Superfund Research Program
An Agent-Based Modeling Platform for Environmental Biotechnology
Project Leader: Fatemeh Shirazi
Grant Number: R41ES026541
Funding Period: Phase I: September 2016 - August 2018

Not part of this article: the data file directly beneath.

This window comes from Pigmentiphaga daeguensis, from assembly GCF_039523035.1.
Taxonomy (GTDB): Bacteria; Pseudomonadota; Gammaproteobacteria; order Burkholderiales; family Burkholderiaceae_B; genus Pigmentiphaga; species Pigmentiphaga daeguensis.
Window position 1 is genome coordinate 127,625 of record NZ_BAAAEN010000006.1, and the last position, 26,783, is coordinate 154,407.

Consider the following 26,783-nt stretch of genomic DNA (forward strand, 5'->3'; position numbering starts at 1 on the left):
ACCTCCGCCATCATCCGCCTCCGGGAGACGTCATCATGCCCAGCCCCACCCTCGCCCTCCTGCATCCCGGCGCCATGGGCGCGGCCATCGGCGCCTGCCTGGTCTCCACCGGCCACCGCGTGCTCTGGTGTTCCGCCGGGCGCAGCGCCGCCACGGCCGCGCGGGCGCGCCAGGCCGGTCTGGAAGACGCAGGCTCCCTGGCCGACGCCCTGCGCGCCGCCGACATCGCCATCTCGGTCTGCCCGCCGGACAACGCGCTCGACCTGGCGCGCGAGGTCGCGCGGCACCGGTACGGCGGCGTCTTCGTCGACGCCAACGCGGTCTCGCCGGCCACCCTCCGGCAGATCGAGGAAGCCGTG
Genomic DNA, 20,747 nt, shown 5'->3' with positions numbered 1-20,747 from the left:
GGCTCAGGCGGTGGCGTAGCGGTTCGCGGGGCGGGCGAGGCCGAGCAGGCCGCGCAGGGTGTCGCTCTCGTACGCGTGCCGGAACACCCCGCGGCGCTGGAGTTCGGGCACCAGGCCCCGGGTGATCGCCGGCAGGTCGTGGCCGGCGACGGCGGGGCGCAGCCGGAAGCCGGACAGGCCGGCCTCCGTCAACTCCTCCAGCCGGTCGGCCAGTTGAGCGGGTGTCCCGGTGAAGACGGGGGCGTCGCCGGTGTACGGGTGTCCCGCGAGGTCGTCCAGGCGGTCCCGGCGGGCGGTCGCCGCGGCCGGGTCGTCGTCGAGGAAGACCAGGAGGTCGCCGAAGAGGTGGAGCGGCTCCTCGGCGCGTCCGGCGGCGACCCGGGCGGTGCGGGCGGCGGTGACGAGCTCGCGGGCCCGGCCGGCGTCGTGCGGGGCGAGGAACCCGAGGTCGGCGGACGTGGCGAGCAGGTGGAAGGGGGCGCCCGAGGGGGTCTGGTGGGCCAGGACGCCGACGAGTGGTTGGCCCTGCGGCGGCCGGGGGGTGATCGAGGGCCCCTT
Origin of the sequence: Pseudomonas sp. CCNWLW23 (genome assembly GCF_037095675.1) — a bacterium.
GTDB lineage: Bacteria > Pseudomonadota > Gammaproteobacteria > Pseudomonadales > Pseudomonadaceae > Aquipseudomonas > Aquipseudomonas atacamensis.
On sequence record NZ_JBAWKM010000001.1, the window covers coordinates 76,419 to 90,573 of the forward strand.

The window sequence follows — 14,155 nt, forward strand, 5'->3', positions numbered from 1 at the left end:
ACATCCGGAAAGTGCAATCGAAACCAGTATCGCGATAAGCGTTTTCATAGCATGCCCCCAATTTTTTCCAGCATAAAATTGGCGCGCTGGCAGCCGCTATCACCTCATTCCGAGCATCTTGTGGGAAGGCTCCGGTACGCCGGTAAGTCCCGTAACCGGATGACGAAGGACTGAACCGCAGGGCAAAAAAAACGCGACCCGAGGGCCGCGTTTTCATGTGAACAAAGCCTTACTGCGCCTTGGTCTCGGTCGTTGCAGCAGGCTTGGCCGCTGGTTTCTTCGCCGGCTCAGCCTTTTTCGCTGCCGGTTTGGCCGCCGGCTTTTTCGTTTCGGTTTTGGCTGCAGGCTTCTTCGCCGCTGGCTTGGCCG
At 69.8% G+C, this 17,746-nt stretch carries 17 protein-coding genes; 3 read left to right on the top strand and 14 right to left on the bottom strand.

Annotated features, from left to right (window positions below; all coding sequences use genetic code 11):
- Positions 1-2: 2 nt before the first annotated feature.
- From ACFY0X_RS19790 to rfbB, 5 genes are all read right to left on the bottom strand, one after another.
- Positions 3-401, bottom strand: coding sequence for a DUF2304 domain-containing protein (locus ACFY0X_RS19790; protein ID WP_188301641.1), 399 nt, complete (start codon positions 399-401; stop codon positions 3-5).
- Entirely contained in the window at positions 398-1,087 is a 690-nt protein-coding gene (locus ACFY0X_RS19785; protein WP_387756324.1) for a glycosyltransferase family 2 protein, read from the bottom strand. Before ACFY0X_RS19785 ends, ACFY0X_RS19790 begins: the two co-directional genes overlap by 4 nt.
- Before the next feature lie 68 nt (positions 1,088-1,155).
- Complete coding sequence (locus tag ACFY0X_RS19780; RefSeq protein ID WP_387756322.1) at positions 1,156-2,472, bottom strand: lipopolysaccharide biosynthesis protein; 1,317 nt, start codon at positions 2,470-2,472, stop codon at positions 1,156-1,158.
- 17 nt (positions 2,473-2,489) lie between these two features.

Hazardous compounds in waters and soils are subject to a complex, dynamic web of interactions among physical, chemical, and biological constituents in the natural environment. Computational modeling has been proven indispensable to hazardous substances remediation, particularly integrated modeling of pollutant hydrogeological fate and transport. For the first time, however, advances in molecular-scale characterization have enabled new possibilities for more precise, realistic and truly predictive models for pollutant remediation. Specifically, simulations of complex microbial ecosystems (“microbiomes”) associated with contaminant transformation hold great promise to direct the development of a new generation of more cost effective and reliable bioremediation solutions for a range of compounds and contaminated sites. As part of this project, researchers are developing a new computational platform with the ability to predict key dynamics of natural bioremediation processes, and leveraging that information to better design remedial technologies for environmental restoration. The basis of the platform is an approach called agent-based modeling, where the behavior of individual components within complex ecosystems can calculate systems-level properties. Compared with existing computational modeling approaches, this agent-based modeling approach provides the ability to capture individual heterogeneity within complex environments, balance spatial detail with computational efficiency, and predict non-linear behaviors and kinetics across a range of spatial and temporal dynamics associated with environmental sites. The novelty of this project lies in the ability to leverage molecular and biochemical-scale parameterization to remedy the major deficiencies associated with conventional simulation approaches for pollutant biodegradation, which are often mean-field models and fitted to environmental site data. This multi-scale platform is being built, integrated, and validated in an iterative fashion using microcosm studies of a contaminated environmental site. In this way, this project is designed to both contribute to increased scientific understanding of microbiome functions in natural environments, as well as inform strategies to help further public health and environmental safety. The major outcome of this work will be a proof-of-concept of a novel, integrated and multi-scale agent-based platform for predicting the functional dynamics of environmental bioremediation. The value proposition of this project includes leveraging contemporary bioinformatics tools and databases to develop more precise, reliable and inexpensive approaches for environmental remediation. Compared with existing methods and computational models, the successful outcome of this project stands to provide benefits to a range of stakeholders, including Superfund site managers, government agencies, engineering and consulting firms, and most importantly, populations impacted by the presence of hazardous substances in their communities.